- the Respondent has the approval of, or affiliation with the Complainant.

- the Respondent's representations are misleading and deceptive within the meaning of Section 9 of the Fair Trading Act (Victoria) which provides: "A person shall not, in trade or commerce, engage in conduct that is misleading or deceptive or is likely to mislead or deceive." Under the Fair Trading Act, it does not matter whether or not deception or misleading conduct is intended. It is enough that the conduct is merely likely to mislead or deceive. Further, by adopting the domain name <petsmegastore.com.au> the Respondent is seeking to benefit from the goodwill of the Complainant and in doing so is passing himself off as the business of the Complainant or its licensees or affiliated with the Complainant;

- given the Complainant’s trading history and consequent reputation, the Respondent ought not be entitled to trade under the Pets Megastore name;

- given the reputation of the Complainant, the volume of its business and advertising activities and the time lag between the Respondent commencing to trade and obtaining the domain name, it is reasonable to infer that the Respondent has acquired the domain name for one or all of the following purposes:

- to prevent the Complainant from reflecting its business name in a corresponding domain name;

- to disrupt the business of the Complainant; and

- to attract for commercial gain, Internet users to the Pet Care Direct site by creating confusion with the Complainant’s name as to the source, sponsorship, affiliation or endorsement of his website.

- Internet users typing the name "PETS MEGASTORE" into an Internet search engine and finding themselves being diverted to the Respondent’s website are likely to believe they are at the Complainant’s website, or be confused as to whether the Respondent’s website is in some way sponsored, affiliated or endorsed by the Complainant. Accordingly, by incorporating the ‘Pets Megastore’ name in the domain name, a greater volume of Internet traffic is diverted to the Respondent’s website. The Respondent is thereby likely to receive greater commercial gain through sales on his website.

- the home page of the Respondent’s website states ‘Welcome to our new look Online Store’, which has the potential to mislead customers into believing that the Complainant has re-designed its website.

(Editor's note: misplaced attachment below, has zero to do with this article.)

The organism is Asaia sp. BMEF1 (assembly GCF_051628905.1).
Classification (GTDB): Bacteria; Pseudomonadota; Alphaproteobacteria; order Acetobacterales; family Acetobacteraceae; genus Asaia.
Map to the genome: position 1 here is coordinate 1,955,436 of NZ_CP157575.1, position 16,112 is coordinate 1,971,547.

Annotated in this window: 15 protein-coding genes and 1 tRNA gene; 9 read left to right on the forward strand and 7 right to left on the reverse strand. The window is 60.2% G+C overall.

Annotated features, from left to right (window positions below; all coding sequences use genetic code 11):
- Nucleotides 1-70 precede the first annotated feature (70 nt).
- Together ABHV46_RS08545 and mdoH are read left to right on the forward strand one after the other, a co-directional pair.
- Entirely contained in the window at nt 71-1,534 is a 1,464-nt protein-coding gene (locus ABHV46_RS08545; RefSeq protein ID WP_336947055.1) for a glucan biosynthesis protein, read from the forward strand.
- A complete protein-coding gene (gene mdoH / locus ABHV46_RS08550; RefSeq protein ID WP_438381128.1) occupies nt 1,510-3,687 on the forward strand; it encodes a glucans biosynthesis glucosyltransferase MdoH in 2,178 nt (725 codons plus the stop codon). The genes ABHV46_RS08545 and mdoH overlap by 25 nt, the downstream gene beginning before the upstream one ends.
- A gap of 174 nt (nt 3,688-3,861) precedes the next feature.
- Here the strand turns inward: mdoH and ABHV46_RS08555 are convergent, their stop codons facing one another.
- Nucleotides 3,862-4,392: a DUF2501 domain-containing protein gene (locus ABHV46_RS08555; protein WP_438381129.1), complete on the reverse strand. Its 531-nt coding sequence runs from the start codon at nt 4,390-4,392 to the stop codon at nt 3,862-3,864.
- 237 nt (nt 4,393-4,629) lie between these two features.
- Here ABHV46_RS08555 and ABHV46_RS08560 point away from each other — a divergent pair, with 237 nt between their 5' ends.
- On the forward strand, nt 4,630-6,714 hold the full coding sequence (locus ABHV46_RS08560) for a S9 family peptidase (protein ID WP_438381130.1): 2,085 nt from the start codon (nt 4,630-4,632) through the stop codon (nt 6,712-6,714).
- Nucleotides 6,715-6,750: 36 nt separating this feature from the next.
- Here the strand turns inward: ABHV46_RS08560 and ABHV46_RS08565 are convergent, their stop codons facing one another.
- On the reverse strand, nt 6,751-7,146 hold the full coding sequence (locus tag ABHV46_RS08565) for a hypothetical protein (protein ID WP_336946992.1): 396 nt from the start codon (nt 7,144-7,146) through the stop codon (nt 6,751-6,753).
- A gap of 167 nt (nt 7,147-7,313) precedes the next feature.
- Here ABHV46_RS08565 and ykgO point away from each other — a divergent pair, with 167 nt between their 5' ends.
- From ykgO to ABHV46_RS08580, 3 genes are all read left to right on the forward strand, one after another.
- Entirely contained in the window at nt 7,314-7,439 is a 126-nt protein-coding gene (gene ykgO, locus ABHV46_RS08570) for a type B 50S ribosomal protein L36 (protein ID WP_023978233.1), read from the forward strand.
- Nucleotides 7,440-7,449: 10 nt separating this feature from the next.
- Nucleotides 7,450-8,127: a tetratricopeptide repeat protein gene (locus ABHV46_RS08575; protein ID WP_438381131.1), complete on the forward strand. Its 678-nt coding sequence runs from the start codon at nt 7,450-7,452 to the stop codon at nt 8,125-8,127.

B. Respondent

The respondent contends that:

- the disputed domain name was registered in good faith and with no knowledge of any other website with a similar name.

- his ability to register the domain name unhindered supports his rights to the domain name.

- the Complainant's arguments that his search terms were copied from the Complainant's website are false.

- the Complainant has registered in bad faith the Respondent's main domain name <petcaredirect.com> in the .net and .biz domains.

The respondent denies all the allegations made by the Complainant including the references to copying the Complainant's advertisements and denies his website had the potential to mislead customers into thinking that the Complainant had redesigned its website when the Respondent's site contained the banner ‘Welcome to our new look Online Store’.


6. Discussion and Findings

All domain name licences issued in com.au are subject to the mandatory administrative proceeding under .au Dispute Resolution Policy (auDRP). Under Paragraph 4 (a) of the auDRP the onus is on the Complainant to prove that each of the following elements are present:

(i) the domain name is identical or confusingly similar to a name, trademark or service mark in which the Complainant has rights [here the name refers to the Complainant's company, business or other legal or trading name, as registered with the relevant Australian government authority; or the Complainant's personal name]; and

(ii) the Respondent has no rights or legitimate interests in respect of the domain name; and

(iii) the domain name has been registered or subsequently used in bad faith.

The Rules for auDRP at Paragraph 15(a) require the Panel to decide a complaint on the basis of the statements and documents submitted in accordance with the Policy, the Rules and any rules and principles of law that it deems applicable.

With respect to the three responses lodged late by the Respondent and his representative the Panel has determined to accept their admissibility in accordance with Paragraph 10 (b) of the auDRP Rules which requires each Party to be given a fair opportunity to present its case,. The decision is based on the fact that the Respondent made contact with the Case Manager on the due date and provided his and his representative's response on the following day.

The subject matter of this dispute is confined to the domain name <petsmegastore.com.au> and the Panel has no power or right to comment on the Respondent's statement that the Complainant has registered the domain name <petcaredirect> in the .net and .biz domains.

A. Identical or Confusingly Similar